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Now the location of a local community center called the Darien Community Association (DCA), this historic home—called Meadowlands—is a fine example of Georgian Revival architecture. It was built in 1932 by retired banker and broker James H. Stark, who purchased the property in 1929. It was actually erected on the foundations of a previous house originally built in 1875 (Stark tore this house down). Meadowlands, which is listed on the National Register of Historic Places, represents the shift from Queen Anne architecture, which was popular in the late 1800s, to more Classical, conservative architecture. The DCA was established in 1923 and has evolved to become an educational and philanthropic organization To this end, it offers a variety of programs, classes, and scholarships to local high school students. The building is available to rent for weddings and other events.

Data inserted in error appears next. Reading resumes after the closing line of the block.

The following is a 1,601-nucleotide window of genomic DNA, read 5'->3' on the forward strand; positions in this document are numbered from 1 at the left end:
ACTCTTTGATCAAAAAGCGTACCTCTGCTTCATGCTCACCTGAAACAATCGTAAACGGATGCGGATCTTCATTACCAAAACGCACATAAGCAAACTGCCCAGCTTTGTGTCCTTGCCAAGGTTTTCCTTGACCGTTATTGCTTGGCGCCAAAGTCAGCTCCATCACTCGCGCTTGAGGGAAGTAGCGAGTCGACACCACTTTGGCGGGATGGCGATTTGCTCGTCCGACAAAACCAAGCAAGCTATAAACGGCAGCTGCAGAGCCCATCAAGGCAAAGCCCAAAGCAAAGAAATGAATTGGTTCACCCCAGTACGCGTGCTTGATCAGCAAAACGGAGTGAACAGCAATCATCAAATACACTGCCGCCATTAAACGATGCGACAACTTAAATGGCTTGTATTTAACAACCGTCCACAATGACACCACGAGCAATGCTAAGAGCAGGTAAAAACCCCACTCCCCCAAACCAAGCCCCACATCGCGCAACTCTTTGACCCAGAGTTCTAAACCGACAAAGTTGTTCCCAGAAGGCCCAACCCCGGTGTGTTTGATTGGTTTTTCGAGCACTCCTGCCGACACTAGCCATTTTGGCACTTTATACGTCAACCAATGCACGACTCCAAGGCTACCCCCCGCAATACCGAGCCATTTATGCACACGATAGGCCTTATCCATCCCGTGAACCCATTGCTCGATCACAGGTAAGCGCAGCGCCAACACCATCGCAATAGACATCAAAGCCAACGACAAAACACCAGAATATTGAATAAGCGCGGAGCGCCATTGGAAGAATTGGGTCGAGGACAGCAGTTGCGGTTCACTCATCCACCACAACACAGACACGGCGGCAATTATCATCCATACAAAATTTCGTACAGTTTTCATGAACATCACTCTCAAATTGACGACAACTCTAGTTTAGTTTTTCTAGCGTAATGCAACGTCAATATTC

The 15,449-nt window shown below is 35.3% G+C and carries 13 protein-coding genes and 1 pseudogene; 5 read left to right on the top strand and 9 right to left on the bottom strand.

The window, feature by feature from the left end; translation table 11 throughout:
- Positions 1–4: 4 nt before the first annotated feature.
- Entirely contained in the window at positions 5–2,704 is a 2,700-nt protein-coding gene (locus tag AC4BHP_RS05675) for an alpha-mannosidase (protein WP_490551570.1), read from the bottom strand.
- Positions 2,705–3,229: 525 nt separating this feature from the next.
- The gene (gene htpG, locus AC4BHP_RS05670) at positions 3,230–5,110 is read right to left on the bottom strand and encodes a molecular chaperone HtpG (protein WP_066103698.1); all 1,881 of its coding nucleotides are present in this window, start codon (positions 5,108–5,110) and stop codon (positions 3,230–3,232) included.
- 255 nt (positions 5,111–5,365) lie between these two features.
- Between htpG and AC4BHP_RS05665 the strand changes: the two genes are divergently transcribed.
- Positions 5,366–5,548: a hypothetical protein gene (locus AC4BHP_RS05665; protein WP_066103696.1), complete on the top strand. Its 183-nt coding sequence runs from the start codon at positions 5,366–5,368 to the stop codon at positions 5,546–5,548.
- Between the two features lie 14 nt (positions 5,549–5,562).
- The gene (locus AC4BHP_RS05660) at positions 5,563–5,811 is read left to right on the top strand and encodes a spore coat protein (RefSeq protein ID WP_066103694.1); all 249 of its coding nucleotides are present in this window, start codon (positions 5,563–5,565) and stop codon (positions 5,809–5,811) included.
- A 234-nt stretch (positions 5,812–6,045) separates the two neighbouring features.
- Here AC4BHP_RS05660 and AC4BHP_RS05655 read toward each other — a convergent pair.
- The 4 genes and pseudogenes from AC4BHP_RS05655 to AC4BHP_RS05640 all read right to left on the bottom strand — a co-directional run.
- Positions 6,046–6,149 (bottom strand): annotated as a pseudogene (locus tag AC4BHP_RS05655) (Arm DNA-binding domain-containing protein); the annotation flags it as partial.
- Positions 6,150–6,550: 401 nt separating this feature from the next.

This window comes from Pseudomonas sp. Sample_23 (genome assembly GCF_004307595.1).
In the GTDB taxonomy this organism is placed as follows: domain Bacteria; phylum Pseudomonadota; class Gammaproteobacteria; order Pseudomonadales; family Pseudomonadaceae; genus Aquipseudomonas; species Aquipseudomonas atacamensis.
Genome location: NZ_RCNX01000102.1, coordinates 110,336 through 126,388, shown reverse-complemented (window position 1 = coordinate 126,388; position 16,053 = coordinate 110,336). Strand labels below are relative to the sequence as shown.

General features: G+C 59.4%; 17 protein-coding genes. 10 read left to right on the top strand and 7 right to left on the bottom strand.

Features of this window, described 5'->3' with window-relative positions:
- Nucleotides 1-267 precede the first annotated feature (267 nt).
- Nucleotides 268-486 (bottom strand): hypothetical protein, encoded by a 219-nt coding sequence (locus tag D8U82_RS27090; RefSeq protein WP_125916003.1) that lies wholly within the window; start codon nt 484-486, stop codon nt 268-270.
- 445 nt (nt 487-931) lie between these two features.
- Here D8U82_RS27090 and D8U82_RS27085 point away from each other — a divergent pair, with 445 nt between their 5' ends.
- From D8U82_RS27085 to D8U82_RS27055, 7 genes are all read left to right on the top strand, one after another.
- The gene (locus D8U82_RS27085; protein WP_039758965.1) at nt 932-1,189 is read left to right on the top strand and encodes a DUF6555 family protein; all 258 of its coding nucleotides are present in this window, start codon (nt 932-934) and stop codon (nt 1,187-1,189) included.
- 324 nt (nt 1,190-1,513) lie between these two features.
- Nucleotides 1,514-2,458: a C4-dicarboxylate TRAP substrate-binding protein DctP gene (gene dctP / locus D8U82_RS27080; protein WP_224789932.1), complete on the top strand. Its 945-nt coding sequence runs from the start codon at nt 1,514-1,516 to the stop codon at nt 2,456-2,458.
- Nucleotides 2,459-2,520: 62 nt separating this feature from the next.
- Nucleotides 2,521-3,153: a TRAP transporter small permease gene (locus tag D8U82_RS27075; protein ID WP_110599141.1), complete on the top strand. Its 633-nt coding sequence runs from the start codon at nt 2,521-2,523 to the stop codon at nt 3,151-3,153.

• Meadowlands was built in 1932, replacing an earlier house erected in 1875. It is now the headquarters of the Darien Community Association.
The DCA got its start when a group 20 women decided to form an organization whose purpose was to keep Danbury clean. The original name, the Darien Improvement Association, reflects this original purpose. Eventually, the mission grew to other areas including supporting home mail delivery, the library, and local schools. The group incorporated in 1929 and changed its name to the current in 1931. That same year, the DCA opened a thrift shop to employ women during the Great Depression. Volunteers  operate the store today, which is located at 996 Post Road. The DCA bought Meadowlands in 1950. 
"About the DCA." Darien Community Association. Accessed February 24, 2019.

Steven Bedford & Nora Lucas. "Meadowlands." National Parks Service - National Register of Historic Places Nomination Form. October 6, 1987.